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Faculty Recognition Dinner celebrates award winners

More than 200 faculty members recognized for prestigious honors, as event is held for the first time since before the pandemic
In all, 252 Northwestern faculty members were recognized for 366 prestigious honors and awards garnered between January 2020 and March 2022. The dinner was the first held since January 2020, due to the pandemic. Photo by Bonnie Robinson

Northwestern paid tribute to members of the faculty who have brought distinction to the University by earning important external recognition from societies and agencies around the world.

President Michael Schill and Provost Kathleen Hagerty hosted the honorees at the Faculty Recognition Dinner on Oct. 24 at the Kellogg Global Hub.

In all, 252 faculty members were recognized for 366 prestigious honors and awards garnered between January 2020 and March 2022. (The recognition dinner was the first held since January 2020, due to the pandemic.) Honorees were selected by the multidisciplinary Faculty Honors Committee from faculty award recipients identified by deans and department chairs. Subgroups of the committee organized by academic area selected the most prestigious awards for recognition from their respective academic areas. 

President Schill kicked off the event by welcoming the honorees and other guests.

“I am honored to be here this evening to host, for the first time, some of the most outstanding members of our faculty in recognition of your tremendous achievements,” President Schill said. “I understand this is the largest dinner in recent memory. I have already had the opportunity to meet some of you in this room today, and I look forward to getting to know you — our exceptional faculty — from this evening on.”

Among the night’s honorees were elected fellows to the American Academy of Arts and Sciences, the National Academy of Sciences, the National Academy of Engineering, the National Academy of Medicine, the National Academy of Education, the Guggenheim Foundation, the American Council of Learned Societies and the American Philosophical Society.

Several faculty members were recognized with Lifetime Achievement Awards, including from the National Sleep Foundation, the Library of Congress, the Society of Experimental Psychologists, the American Institute of Chemists and the Chicago Literary Hall of Fame.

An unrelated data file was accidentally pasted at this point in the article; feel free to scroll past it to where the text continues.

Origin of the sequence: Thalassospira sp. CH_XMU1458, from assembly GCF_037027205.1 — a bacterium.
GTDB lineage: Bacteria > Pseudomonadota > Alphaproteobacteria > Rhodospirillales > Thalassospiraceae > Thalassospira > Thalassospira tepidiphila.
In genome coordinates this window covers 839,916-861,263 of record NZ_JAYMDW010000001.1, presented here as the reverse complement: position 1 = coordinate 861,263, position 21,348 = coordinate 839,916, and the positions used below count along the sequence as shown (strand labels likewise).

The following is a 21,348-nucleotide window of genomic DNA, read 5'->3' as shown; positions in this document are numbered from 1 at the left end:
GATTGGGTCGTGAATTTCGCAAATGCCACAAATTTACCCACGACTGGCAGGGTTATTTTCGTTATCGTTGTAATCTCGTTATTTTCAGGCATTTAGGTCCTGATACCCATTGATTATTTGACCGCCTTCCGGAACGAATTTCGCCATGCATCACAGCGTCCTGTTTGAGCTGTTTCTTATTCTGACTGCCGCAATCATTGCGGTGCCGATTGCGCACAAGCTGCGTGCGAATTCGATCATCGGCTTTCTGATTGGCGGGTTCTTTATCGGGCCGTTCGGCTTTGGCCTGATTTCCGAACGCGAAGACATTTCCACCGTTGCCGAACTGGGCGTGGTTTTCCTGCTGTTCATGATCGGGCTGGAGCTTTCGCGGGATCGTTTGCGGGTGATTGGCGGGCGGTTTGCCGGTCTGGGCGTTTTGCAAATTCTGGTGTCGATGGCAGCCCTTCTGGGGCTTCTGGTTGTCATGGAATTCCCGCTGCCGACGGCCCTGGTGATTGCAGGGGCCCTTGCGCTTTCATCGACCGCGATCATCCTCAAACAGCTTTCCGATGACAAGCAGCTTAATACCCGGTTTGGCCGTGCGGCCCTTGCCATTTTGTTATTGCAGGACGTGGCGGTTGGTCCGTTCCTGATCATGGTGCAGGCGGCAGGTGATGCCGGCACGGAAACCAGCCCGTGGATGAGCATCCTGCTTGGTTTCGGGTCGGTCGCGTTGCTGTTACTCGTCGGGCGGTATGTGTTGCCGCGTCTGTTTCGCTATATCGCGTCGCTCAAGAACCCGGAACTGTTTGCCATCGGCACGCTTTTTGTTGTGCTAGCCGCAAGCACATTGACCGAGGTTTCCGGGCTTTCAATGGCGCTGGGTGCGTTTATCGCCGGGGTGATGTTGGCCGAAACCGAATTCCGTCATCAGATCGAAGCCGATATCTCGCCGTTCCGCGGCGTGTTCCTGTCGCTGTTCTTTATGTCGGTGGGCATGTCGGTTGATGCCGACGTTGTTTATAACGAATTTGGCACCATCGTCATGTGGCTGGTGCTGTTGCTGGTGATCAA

Early career faculty who were recipients of honors including the New Horizons Prize from the Breakthrough Prize Foundation and CAREER Awards from the National Science Foundation also were among those honored.

“Your dedicated, innovative and impactful research is what drives Northwestern’s excellence — fueling collaboration, inspiring students and changing the world for the better,” Provost Hagerty said. As part of the program, she recognized the members of the Faculty Honors Committee.

Two faculty members, Dr. Elizabeth McNally of Northwestern University Feinberg School of Medicine and Dean E. Patrick Johnson of the School of Communication, offered insightful perspectives on their own careers and Northwestern as a community.

McNally is a pioneer in the field of cardiology, specializing in caring for inherited forms of heart disease and identifying genes and mechanisms by which genetic defects lead to heart and muscle disease. She is the Elizabeth J. Ward Professor of Genetic Medicine, professor of medicine, biochemistry and molecular genetics and the director of the Center for Genetic Medicine. McNally spoke about the ascension of Northwestern University and its interdisciplinary culture throughout the academic community. She was recognized for her election as a member of the National Academy of Medicine and the American Academy of Arts and Sciences.

Johnson is dean of the School of Communication and the Annenberg University Professor of Performance Studies and African American Studies. He is an internationally acclaimed scholar and artist whose pioneering research and artistry has greatly impacted African American studies, performance studies, and gender and sexuality studies. Johnson shared a captivating narrative about his own upbringing that implicitly illustrated the origins of his areas of research and performance. Johnson was recognized for his election to the American Academy of Arts and Sciences and Distinguished Scholar Award from the National Communication Association and the Frederick Douglass Medal from the University of Rochester.